Our main priority for our guests is their safety and comfort. With this in mind we make sure to create a relaxed atmosphere for them when boarding with heated saloon, gentle boarding music, warm drinks and answers to any questions they may have about our vessel. Every single tour we will go through our safety procedures before departure which will teach everyone what to do in an emergency situation and important features of our vessel such as the location of the male and females restrooms and the best way to move around the vessel. Aboard our vessel we have a toy box for the entertainment of our younger guests and throughout each season we have many celebrations which could be a birthday, anniversary and we even had a very special proposal last season! On these special occasions we can send a congratulation message over our sound system or organise a small birthday cake surprise when advised at the time of our guests booking.

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In WA: How have you become so knowledgeable about whale watching, is it just from experience?

Our family has been involved in many different aspects of our magnificent Australian coastline and waters. Our Captain (and dad!) was a Pearl Diver for over 30 years and his depth of knowledge and experience is absolutely incredible. Our family has also been involved with the setup and running of our world class Fairy Penguin tour in Melbourne and also Whale Watching on our East Coastline. I have also studied extensively about our whales and the incredible story of their lives and migration and had wonderful information and knowledge shared with me from local and international researchers. Each tour we learn more and more about our whales and I truly believe the best way to understand more about these magnificent creatures is to simply spend time with them, studying them and learning their Language.

In WA: Can you talk us through what it’s like for you when you see your guests react when they see the whales?

I think we are almost as excited as them! For many of our guests this is the very first time they have ever seen a whale and for many it is also a once in a lifetime opportunity as they may live in a part of the world miles from any ocean. Each tour as we make our way out of the marina excitement levels are at fever pitch and it makes for an incredibly fun atmosphere on-board. Sometimes the first sighting of our whales can be that beautiful dark back of the Humpback as it breaks the water’s surface or an incredible breach and the resulting splash. Either way that very first moment you see these magnificent creatures will stay with you for the rest of your life. I still remember my moment, it was a picture perfect day and the massive tail fluke dive of a Humpback whale caught the sun, one of the most beautiful things I have ever seen! It is this same emotion and feeling we see on the faces of our guests each tour and many times we have had happy tears of joy on-board from our guests. In a day and age where most of our lives are spent on computers and living a very fast paced life it is a true privilege to be a part of a very real and happy moment in the lives of our guests.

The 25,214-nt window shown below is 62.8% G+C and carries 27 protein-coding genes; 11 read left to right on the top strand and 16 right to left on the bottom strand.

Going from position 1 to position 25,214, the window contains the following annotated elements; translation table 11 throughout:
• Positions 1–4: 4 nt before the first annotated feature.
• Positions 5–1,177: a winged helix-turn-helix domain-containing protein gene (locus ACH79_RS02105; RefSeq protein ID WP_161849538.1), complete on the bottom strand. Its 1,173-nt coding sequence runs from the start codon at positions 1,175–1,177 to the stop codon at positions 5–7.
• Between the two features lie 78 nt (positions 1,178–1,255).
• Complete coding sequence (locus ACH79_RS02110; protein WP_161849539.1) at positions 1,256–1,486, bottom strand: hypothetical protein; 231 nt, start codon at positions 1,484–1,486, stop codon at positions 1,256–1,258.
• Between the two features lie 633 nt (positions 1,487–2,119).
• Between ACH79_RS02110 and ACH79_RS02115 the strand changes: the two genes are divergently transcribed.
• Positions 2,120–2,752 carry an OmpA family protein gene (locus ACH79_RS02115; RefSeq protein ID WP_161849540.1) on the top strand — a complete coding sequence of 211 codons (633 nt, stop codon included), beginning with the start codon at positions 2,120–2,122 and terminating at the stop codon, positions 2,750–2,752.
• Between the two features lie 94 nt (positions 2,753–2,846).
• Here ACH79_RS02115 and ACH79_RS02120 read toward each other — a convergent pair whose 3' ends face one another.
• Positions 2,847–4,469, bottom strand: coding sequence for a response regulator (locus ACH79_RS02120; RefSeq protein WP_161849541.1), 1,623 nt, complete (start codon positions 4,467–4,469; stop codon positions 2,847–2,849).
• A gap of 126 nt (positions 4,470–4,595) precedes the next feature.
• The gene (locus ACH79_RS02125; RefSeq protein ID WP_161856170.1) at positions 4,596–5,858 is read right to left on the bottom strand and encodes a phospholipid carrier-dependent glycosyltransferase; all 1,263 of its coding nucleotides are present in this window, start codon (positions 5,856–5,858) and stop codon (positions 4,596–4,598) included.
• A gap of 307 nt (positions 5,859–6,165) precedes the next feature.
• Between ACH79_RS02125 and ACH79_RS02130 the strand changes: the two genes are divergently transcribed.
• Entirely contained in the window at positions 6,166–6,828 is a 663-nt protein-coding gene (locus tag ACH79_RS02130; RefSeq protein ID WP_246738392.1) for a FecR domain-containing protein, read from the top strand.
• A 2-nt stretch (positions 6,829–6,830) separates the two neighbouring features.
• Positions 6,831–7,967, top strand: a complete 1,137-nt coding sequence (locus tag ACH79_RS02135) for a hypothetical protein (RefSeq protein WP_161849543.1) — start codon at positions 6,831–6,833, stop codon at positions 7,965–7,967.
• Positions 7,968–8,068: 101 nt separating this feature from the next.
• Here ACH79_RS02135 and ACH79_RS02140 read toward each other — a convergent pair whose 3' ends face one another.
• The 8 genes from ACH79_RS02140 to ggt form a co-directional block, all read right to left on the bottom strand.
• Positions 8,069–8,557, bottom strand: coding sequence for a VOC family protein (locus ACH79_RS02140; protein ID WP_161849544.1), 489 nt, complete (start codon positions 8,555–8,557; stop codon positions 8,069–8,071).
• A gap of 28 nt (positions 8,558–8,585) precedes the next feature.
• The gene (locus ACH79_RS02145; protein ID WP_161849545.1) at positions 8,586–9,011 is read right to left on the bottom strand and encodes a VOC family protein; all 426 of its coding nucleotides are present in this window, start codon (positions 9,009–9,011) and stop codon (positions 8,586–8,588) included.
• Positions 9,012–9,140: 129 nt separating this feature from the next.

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In WA: What can your guests expect from a tour with you and what would you recommend your guests bring with them/do to prepare?

Our main priority is the safety and comfort of our guest and our vessel has been specifically designed to provide this as well as our operating procedures. The next part of our guest’s experience is their education about The Language Of Our Whales and by the end of their tour we hope to have every guest fluent! You will learn why our whales behave the way they do and the reasons behind this behaviour, they are simply incredible and without them our oceans eco systems would not be able to survive. Depending on your date of travel and the weather that is expected we suggest it is always best to bring

  • a warm and waterproof jacket
  • sunglasses and a hat on sunny days
  • binoculars (if you are travelling with a pair)
  • and, of course your camera but please keep in mind that Jade will be taking photos of your tour so you can collect these on our Daily Report page if you would prefer to just enjoy your date with the giants!
  • It is advisable passengers to take medicinal precaution (motion sickness tablets) if you are not an avid seafarer. Please seek advice from the pharmacy when purchasing.